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Susana Pelayo-Woodward

Martancik / Pelayo -Woodward

Her Mexican heritage hangs on the walls in pictures of Frida Kahlo, rests on her bookshelves in books about strong Latino women, and sits on her desk in the pictures of her family.
There are stacks and stacks of papers and packets and important-looking things scattered all over the place – indicative of the many roles she takes on in her life. On top being a mother of two boys, Susana Pelayo-Woodward is the director of Latino Chicano Student Services at UMD, she coordinates the UMD Multicultural Center, and oversees WRAC, a women’s organization, also at UMD.

Adding to the heap, Pelayo-Woodward is involved with Witness for Peace, Amnesty International – as an advisor and a member, National Chicano Studies, the Diversity Commission, and the Commission of Women.
“I think the FBI has a file on me now,? said Pelayo-Woodward, laughing and shaking her head.
Witness for Peace is a non-profit organization which works to bring people of all ages on educational trips to Mexico. Pelayo-Woodward is on the Midwest board of the D.C. based organization. Similar to this project, she has recently helped put together a January term course in which students go to Mexico. This kind of course she calls experimental education. Instead of being in the classroom with books and lectures the students are actually going out and interacting with organizations, listening to their goals and their struggles and what they are striving for.
“We have a family stay in a small indigenous community that has tremendously been affected by the immigration of many people migrating to the U.S. to work,? said Pelayo-Woodward.
“I think that is the best way to teach people about the reason that so many people are leaving their home countries,? she said, “It puts a human face to the issues.?
Pelayo-Woodward empathizes with the people of these communities. When she was 18 she immigrated to the United States from Mexico. She knows how it feels to be away from your loved ones and to be in a country that is not your own.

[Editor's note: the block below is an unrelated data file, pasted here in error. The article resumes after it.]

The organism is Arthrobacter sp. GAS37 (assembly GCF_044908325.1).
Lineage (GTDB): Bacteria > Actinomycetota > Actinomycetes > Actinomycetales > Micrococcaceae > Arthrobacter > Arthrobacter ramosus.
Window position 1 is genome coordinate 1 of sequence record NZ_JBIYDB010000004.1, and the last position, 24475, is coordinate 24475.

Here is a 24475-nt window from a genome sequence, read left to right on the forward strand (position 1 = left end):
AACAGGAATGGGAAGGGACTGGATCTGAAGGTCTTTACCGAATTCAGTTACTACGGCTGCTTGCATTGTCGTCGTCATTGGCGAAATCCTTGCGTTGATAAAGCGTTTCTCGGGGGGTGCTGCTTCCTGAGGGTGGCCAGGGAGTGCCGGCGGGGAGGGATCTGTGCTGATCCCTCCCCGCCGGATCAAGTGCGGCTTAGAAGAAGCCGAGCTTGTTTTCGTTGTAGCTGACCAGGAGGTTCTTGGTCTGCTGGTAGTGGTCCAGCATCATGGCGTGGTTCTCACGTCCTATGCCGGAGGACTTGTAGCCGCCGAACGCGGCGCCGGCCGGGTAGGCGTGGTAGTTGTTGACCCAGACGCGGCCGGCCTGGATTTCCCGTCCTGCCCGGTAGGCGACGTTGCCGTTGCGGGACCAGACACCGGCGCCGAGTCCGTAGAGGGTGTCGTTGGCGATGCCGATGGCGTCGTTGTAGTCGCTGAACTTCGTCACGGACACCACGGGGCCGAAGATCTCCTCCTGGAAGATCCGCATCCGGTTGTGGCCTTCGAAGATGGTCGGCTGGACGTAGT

It’s unfortunate for the people who are left at home as well, waiting for the money to come from the U.S. What you find back in the home countries is mostly older women and children because all of the men and many of the women are immigrating to work and send money home.
“The language has been lost, that sense of family has been torn and broken,? said Pelayo-Woodward.
She recognizes the struggle between the many cultures that are thrown together. The struggles for the outsiders coming in, and the lack of knowledge that creates a struggle for the people who were born here.
“Who in the world would one day wake up and say ‘I think I’m going to go to a country where everyone hates me, they don’t speak my language, I do all this shit work that nobody wants, and I get treated like I was an animal’ I mean who will do that?? she asked rhetorically.
Pelayo-Woodward enjoys teaching because she gets to present information to her students; information that they can take and wrap their mind around, and form opinions about.
“I am not an expert on anything,? she said, “I believe that I will learn a lot from you, as much as you will learn from me.?
Students don’t often hear this kind of modesty from their professors. Pelayo-Woodward recognizes that this may be hard for students to grasp at first. She observes that most students are used to simply receiving the information and data, like they want it downloaded into their brain.
“Its always interesting to see the reactions of students when new information is presented, and I see that little light, they’re realizing that they are the ones that need to continue searching for the information,? she said, “Otherwise you get a very narrow perspective of what the world is all about.?